Monday, January 11, 2010
The New York Appellate Division ordered the immediate suspension of an attorney based on the following findings of fact:
In June 2008, the Committee received a complaint against respondent from a former client. She alleged that she never received her portion of a $15,000 insurance settlement awarded for injuries she suffered in a car accident. The client provided the Committee a copy of the Release and Power of Attorney that respondent allegedly faxed to her in April 2006, which she executed and returned to respondent as requested. Respondent, pro se, appeared before the Committee for a deposition, but did not bring his bank records because, he alleged, they had been stolen by his landlady when he was evicted from his apartment. Several days later, respondent submitted an answer to the client's complaint. He alluded to a number of serious personal problems, which have led him to withdraw from practicing law, other than performing some per diem work for a law firm. However, he stated that he had written a check to the client for her share of the settlement proceeds. He also stated that prior to the loss of his records, and, in particular, her file, he had the check stub for her payment. He added that if the client was not paid "due to an oversight", he would make every effort to rectify the situation.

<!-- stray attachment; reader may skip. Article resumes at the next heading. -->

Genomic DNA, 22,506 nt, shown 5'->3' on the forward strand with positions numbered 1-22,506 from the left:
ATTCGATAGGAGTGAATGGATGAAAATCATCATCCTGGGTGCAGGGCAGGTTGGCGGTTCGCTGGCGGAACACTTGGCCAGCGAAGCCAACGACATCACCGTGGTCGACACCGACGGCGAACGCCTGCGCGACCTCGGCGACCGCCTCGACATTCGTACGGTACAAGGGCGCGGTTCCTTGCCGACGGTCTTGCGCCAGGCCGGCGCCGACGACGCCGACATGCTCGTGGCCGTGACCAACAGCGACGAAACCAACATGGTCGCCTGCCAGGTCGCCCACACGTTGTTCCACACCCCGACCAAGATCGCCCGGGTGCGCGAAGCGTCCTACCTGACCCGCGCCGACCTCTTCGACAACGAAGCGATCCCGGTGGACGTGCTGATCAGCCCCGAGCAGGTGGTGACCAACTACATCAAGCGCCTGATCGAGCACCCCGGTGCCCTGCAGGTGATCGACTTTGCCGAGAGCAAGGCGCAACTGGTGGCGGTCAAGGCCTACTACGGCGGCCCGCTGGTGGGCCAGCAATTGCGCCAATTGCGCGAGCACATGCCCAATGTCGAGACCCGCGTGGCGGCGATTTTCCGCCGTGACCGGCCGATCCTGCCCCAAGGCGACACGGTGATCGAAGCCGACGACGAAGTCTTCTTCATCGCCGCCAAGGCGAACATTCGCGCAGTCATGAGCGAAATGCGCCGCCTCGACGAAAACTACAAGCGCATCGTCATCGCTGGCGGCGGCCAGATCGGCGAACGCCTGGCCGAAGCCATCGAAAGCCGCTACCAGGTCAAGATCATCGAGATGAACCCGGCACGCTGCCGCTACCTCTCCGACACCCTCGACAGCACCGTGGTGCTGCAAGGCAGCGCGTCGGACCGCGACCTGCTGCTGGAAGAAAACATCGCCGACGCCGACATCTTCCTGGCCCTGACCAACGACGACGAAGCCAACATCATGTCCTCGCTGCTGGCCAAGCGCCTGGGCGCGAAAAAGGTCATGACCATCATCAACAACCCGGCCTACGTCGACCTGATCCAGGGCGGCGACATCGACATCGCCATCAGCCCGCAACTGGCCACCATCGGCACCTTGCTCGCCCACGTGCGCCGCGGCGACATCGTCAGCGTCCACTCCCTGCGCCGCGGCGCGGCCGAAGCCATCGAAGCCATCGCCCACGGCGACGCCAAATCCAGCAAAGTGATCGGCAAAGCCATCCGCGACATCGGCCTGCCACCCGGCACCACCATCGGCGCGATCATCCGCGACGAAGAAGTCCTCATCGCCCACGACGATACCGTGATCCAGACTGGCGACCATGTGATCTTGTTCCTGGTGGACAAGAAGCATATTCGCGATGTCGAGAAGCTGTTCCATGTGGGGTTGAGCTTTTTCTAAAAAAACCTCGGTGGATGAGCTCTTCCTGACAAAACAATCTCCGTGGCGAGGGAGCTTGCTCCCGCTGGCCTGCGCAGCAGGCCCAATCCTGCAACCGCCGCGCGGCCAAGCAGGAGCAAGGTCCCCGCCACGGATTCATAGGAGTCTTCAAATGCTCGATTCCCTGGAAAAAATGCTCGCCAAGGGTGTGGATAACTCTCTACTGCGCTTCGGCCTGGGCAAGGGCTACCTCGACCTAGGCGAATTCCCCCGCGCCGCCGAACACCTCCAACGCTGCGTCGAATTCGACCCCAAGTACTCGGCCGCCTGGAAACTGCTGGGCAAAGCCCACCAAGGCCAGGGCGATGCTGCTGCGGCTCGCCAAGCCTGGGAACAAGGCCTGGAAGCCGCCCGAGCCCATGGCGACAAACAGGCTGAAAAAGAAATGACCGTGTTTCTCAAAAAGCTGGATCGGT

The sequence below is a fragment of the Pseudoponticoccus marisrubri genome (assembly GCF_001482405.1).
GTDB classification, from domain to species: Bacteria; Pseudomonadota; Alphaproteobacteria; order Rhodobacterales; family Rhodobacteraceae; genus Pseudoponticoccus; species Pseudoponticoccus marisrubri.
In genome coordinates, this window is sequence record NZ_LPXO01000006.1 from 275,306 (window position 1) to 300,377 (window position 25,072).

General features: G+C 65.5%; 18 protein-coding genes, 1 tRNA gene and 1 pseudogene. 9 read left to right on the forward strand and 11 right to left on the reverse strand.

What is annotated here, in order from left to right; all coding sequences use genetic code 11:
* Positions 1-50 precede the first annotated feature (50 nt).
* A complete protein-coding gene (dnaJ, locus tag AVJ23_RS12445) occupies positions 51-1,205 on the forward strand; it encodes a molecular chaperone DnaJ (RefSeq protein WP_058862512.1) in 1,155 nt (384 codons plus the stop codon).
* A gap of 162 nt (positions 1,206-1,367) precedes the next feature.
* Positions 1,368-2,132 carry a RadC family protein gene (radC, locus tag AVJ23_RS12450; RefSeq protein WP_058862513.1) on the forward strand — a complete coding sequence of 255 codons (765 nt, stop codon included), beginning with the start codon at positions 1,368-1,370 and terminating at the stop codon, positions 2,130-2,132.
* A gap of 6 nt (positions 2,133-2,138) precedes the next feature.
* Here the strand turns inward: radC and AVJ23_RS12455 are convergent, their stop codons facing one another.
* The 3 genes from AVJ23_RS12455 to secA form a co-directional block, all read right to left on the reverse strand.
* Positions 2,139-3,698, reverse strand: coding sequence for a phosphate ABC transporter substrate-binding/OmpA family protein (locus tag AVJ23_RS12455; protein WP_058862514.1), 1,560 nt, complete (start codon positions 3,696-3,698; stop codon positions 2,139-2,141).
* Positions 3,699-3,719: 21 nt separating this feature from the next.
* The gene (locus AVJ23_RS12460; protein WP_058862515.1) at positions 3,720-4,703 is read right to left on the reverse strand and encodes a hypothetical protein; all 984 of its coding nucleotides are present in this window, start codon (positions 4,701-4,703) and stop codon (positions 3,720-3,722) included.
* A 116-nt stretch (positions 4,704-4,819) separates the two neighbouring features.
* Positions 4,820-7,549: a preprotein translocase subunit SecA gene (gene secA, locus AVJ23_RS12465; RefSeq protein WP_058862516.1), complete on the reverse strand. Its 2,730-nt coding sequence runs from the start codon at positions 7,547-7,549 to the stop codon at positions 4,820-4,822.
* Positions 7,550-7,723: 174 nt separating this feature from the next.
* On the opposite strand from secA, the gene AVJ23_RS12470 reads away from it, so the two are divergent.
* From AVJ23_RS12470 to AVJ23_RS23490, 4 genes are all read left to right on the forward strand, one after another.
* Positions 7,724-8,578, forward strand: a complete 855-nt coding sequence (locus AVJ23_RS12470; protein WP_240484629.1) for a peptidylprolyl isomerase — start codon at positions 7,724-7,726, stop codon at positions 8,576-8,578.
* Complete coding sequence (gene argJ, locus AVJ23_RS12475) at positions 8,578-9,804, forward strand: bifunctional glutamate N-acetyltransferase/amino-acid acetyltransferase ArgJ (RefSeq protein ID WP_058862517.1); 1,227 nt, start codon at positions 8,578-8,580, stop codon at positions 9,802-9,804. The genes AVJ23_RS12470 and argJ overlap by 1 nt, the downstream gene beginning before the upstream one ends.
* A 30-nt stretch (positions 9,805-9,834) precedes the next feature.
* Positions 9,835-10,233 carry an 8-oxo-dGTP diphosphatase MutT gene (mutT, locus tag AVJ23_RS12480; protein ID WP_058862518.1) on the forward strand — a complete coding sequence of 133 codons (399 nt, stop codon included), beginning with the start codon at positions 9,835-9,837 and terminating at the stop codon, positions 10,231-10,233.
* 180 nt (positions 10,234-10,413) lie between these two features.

The Committee subpoenaed the relevant bank statements, checks, withdrawal and deposit slips for the period May 2005 through November 2008. These revealed a deposit of a $15,000 check into his IOLA account made out to him as attorney for the complaining client. Respondent testified that $10,000 of that check belonged to the client, and that he recalled writing her a check in that amount. The bank records do not show a $10,000 check, but they do reveal that respondent paid himself the full $5,000 fee for the matter. Additionally, respondent made a large number of cash withdrawals from the account, which he could not account for. By August 23, 2006 the balance in the escrow account was $3.07 and the bank records still showed no check written to the client for $10,000. The records also revealed that respondent paid rent and utility bills out of the IOLA account, and that he impermissibly commingled personal funds with client funds.
Thus, based upon respondent's admissions made during his deposition, as well as the substantial documentary evidence of his mishandling and misappropriation of client funds, we conclude that respondent is guilty of professional misconduct warranting immediate suspension from the practice of law...